Thursday, March 19, 2009

About the Holy Spirit and the Bible - some old thoughts revisited...

I know I've been a bit quiet here recently, and I thought a word of explanation was due. Somehow God has been opening up to me things that I had neglected. The Spirit has been I guess rather "like the owner of a house who brings out of his storeroom new treasures as well as old." (Matthew 13.52)

So, in the spirit of all this, I revisited some of my old writings on The Mercy Site, and I thought I'd share with you some bits I found that seemed to explain something of what's been going on:

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The Bible is far more than an old book about the way things were: "Your word, O LORD, is eternal; it stands firm in the heavens." Psalm 119:89; "Heaven and earth will pass away, but my words will never pass away." Jesus, in Matthew 24:35.

Then, it literally feeds us: "… man does not live by bread alone, but by every word that comes from the mouth of the LORD." Deuteronomy 8:3; "Like newborn babies, crave pure spiritual milk, so that by it you may grow up in your salvation." 1 Peter 2:2.

It guides us in all we do: "Your word is a lamp to my feet and a light for my path." Psalm 119:105; "The unfolding of your words gives light; it gives understanding to the simple." Psalm 119:130.

But it has even more power than that: "I am not ashamed of the Gospel, because it is the power of God for the salvation of everyone who believes." Romans 1:16; "Is not my word like fire," declares the LORD, "and like a hammer that breaks a rock in pieces?" Jeremiah 23.29; "… the sword of the Spirit, which is the word of God." Ephesians 6:17; "For the word of God is living and active. Sharper than any double-edged sword, it penetrates even to dividing soul and spirit, joints and marrow; it judges the thoughts and attitudes of the heart." Hebrews 4:12.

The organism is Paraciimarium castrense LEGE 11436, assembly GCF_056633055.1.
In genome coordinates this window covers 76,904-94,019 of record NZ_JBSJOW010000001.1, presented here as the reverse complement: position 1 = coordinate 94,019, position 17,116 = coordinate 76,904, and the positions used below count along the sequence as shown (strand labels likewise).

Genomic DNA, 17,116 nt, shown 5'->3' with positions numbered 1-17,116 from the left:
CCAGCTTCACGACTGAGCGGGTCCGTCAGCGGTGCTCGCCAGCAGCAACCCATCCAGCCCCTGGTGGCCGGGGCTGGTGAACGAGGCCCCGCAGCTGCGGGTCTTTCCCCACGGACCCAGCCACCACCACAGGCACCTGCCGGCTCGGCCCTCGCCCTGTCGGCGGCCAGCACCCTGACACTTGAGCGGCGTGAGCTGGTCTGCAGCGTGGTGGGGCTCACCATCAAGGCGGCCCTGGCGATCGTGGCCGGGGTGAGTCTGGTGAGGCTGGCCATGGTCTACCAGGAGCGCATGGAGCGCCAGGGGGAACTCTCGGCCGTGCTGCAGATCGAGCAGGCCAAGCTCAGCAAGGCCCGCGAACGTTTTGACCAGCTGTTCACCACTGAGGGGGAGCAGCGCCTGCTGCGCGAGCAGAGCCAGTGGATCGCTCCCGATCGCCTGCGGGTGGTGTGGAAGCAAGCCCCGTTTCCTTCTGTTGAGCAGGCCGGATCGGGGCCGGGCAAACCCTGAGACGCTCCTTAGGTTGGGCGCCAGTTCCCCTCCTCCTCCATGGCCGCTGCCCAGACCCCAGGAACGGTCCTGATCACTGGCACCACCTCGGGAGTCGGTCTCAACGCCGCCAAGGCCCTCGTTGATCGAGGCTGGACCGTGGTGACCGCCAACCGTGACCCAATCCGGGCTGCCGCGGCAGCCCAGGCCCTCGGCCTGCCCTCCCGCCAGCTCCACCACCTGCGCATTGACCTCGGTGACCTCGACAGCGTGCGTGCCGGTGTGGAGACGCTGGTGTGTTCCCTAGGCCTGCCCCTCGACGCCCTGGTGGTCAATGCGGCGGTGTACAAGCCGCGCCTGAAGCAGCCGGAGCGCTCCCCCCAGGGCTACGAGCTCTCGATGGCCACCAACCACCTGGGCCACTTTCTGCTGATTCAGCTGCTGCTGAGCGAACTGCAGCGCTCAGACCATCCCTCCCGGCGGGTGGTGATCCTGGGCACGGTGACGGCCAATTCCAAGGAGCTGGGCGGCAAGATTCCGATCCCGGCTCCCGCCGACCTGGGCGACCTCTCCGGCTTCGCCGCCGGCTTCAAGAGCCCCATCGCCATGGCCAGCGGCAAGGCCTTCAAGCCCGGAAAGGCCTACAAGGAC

But if the Bible is to be so much to us, if it is to be our guide and our protection and our weapon and our food, then how can we manage this? Even pocket Bibles are somewhat awkward to have with us every minute of every day, and how can we stop and look up Scripture every time we have a choice to make, every time we are tempted or annoyed or challenged or endangered? The Bible tells us: "These commandments I give you today are to be upon your hearts." Deuteronomy 6:6; "No, the word is very near you; it is in your mouth and your heart so you may obey it." Deuteronomy 30:14; "I have hidden your word in my heart, that I might not sin against you." Psalm 119:11; "Let the word of Christ dwell in you richly..." Colossians 3:16.

How can the Bible dwell in us like that? How can we learn the whole Bible to use like that?

There is an old tradition in some churches known as learning Memory Verses: certain verses, useful for various situations and circumstances and states of mind we may find ourselves in are committed to memory, using a variety of mnemonic tools well tested over time. That works - until you find yourself in a situation you've never learnt a verse for. Then you get to panic. Or go your own way…